A Case Study on Gmail

Topics: Gmail, Google, E-mail Pages: 17 (4073 words) Published: April 16, 2011
What is Gmail?

A web-based e-mail system provided by Google, Gmail is a free, advertising-supported webmail, POP3, and IMAP service provided by Google. In the United Kingdom and Germany, it is officially called Google Mail.

Beta Testing Phase of Gmail

Google initially invited about 1,000 opinion leaders and then allowed them to invite their friends, and family members to become beta testers, with trials beginning on 21 March 2004. Active users from the Blogger.com community were offered the chance to participate in the beta-testing on 20 April and later, Gmail members occasionally received "invites" which they could extend to their friends. One round of invitations was sent out on 1 May and another three invitations were given to all active members on 1 June. By mid-June, the number of invitations had increased, with many users receiving between three and five daily. When Gmail increased the supply of invitations, the buying and selling market for Gmail invites collapsed.

On 2 February 2005 the invitation interface was changed to make it easier to give invitations by simply entering an e-mail address. At approximately 3:00 UTC on 3 February 2005 some Gmail users were awarded 50 invitations and later 100 invitations, suggesting that Gmail would soon go public.

Attending a Google Mini webinar or using Google Mobile would also yield a Gmail invitation.

During the initial months of the initial beta phase, Gmail's well-publicized feature set and the exclusive nature of the accounts caused the aftermarket price of Gmail invitations to skyrocket. According to PC World magazine, Gmail invitations were selling on eBay for as much as US$150, with some specific accounts being sold for several thousand dollars. After a new round of invitations in early June, the price for invitations fell down to between US$2–$5. Several philanthropic Gmail users have utilized services such as the now defunct GmailSwap to donate invitations to people who want them. On 28 June 2004, Google amended its policy to forbid the selling of registered accounts.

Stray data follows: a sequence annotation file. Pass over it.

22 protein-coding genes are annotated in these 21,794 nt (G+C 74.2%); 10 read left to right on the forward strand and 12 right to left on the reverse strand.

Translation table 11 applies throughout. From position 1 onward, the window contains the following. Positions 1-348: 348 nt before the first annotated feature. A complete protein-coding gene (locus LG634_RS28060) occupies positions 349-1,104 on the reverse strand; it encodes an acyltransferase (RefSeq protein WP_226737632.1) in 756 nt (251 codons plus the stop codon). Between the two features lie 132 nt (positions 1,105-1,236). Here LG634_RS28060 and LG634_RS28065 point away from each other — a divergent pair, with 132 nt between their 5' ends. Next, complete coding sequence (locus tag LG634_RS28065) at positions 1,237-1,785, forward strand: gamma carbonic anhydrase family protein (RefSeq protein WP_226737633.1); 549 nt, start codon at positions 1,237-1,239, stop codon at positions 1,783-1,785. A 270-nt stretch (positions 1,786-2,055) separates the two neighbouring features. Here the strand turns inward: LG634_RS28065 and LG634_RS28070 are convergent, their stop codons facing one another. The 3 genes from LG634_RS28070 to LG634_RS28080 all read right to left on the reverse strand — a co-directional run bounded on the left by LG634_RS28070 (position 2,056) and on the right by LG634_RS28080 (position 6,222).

Gmail officially exited beta status on 7 July 2009.

History of Gmail

Gmail was a project started by Google developer Paul Buchheit several years before it was announced to the public. Initially the software was available only internally as an email client for Google employees.

Gmail, known as Google Mail in Germany, was made available to the public by Google on 1 April 2004, after extensive rumors of its existence during testing.

Owing to the April Fool's Day release, the company's press release aroused skepticism in the technology world, especially since Google had been known to make April Fool's jokes in the past, such as PigeonRank. However, they explained that their real joke had been a press release saying that they would take offshoring to the extreme by putting employees in a "Google Copernicus Center" on the Moon. Jonathan Rosenberg, Google's vice-president of products, was quoted by BBC News as saying, "We are very serious about Gmail.

In March 2004, Google said that Gmail would probably be released publicly after six months of testing, which would have placed their launch in September 2004.

Speculation regarding the release date followed a The New York Times indication that they had "credible sources" saying "Gmail will be released publicly by the end of the year 2005."

Until July 2009 however, the site remained in beta development stage.

The number of invitations existing account holders can send has been varied, presumably to control the usage and growth of the system.

The use of the invitation/text message system helped prevent spammers from registering numerous accounts for purposes of spamming and ensured that any account used illegally would have the invitation e-mail address or phone number to trace a user back to.

In January 2005, Security experts discovered a critical flaw in the handling of Gmail messages that would allow hackers to...

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